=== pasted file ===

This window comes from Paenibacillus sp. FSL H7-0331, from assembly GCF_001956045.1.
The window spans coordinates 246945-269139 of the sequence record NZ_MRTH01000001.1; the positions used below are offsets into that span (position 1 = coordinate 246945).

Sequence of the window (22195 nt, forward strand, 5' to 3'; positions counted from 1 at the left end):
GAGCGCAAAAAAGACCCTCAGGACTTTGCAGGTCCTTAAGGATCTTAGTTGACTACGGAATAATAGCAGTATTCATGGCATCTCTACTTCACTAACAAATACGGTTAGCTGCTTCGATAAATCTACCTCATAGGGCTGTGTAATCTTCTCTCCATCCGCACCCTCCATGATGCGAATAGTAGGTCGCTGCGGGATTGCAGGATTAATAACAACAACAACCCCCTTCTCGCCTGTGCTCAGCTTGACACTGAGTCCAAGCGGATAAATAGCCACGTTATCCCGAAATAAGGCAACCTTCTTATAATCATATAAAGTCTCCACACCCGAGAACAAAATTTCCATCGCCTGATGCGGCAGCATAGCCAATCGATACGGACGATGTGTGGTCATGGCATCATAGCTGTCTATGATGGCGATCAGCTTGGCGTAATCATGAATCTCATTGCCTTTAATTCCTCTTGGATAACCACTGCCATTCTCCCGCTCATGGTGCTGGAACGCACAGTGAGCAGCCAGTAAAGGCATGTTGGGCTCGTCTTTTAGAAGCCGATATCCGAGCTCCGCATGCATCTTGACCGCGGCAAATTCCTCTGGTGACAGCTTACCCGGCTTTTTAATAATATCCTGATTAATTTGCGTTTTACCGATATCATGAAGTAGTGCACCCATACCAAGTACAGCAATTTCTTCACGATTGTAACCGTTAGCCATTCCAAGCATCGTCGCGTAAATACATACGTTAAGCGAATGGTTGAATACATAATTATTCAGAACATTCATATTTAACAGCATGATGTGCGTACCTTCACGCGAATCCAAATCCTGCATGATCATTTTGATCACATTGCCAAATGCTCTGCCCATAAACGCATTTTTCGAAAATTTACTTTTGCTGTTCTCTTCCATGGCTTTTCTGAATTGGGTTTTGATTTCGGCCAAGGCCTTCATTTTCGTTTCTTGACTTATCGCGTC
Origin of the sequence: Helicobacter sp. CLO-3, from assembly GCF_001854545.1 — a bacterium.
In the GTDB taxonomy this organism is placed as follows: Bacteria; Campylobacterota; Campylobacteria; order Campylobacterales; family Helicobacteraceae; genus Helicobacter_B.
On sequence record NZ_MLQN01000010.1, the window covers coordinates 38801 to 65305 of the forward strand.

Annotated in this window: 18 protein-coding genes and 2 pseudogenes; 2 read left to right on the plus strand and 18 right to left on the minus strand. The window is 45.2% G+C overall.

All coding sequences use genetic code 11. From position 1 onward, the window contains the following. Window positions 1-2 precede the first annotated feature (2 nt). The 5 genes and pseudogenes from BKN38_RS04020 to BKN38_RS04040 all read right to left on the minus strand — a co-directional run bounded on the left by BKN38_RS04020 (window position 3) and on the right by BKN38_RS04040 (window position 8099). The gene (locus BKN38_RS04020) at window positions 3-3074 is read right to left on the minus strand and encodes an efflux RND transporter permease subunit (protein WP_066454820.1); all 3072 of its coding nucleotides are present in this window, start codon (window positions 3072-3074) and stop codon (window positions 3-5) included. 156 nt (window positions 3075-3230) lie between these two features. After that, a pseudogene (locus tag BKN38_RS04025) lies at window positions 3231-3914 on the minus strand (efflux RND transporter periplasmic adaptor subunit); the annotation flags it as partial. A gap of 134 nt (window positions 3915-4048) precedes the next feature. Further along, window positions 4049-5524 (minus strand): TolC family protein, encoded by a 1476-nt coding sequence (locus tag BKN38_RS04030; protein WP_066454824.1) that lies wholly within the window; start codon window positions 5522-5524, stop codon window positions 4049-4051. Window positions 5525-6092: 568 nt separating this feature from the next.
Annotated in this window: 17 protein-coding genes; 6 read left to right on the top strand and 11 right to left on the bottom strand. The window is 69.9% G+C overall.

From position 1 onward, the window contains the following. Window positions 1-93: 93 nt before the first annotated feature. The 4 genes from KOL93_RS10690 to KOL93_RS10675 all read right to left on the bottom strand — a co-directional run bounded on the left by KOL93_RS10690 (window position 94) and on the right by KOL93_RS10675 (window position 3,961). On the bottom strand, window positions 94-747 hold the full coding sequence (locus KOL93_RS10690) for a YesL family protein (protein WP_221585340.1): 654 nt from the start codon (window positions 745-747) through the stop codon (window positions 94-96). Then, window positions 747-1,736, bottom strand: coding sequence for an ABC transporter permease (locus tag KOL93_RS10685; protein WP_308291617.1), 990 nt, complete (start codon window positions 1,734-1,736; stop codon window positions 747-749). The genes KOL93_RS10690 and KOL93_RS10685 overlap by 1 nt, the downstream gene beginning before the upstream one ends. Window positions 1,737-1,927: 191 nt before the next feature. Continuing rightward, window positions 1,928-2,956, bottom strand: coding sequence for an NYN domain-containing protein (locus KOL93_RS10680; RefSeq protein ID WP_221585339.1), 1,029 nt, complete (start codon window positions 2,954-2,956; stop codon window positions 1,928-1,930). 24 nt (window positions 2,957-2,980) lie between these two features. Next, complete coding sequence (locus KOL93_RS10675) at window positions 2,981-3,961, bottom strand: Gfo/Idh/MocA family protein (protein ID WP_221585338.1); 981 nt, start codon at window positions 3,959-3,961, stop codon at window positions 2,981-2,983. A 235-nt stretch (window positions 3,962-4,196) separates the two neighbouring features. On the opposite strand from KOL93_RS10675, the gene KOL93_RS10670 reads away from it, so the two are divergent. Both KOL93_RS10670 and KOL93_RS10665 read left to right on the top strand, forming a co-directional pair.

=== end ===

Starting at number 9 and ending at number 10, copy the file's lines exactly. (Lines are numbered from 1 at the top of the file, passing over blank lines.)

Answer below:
All coding sequences use genetic code 11. From position 1 onward, the window contains the following. Window positions 1-2 precede the first annotated feature (2 nt). The 5 genes and pseudogenes from BKN38_RS04020 to BKN38_RS04040 all read right to left on the minus strand — a co-directional run bounded on the left by BKN38_RS04020 (window position 3) and on the right by BKN38_RS04040 (window position 8099). The gene (locus BKN38_RS04020) at window positions 3-3074 is read right to left on the minus strand and encodes an efflux RND transporter permease subunit (protein WP_066454820.1); all 3072 of its coding nucleotides are present in this window, start codon (window positions 3072-3074) and stop codon (window positions 3-5) included. 156 nt (window positions 3075-3230) lie between these two features. After that, a pseudogene (locus tag BKN38_RS04025) lies at window positions 3231-3914 on the minus strand (efflux RND transporter periplasmic adaptor subunit); the annotation flags it as partial. A gap of 134 nt (window positions 3915-4048) precedes the next feature. Further along, window positions 4049-5524 (minus strand): TolC family protein, encoded by a 1476-nt coding sequence (locus tag BKN38_RS04030; protein WP_066454824.1) that lies wholly within the window; start codon window positions 5522-5524, stop codon window positions 4049-4051. Window positions 5525-6092: 568 nt separating this feature from the next.
Annotated in this window: 17 protein-coding genes; 6 read left to right on the top strand and 11 right to left on the bottom strand. The window is 69.9% G+C overall.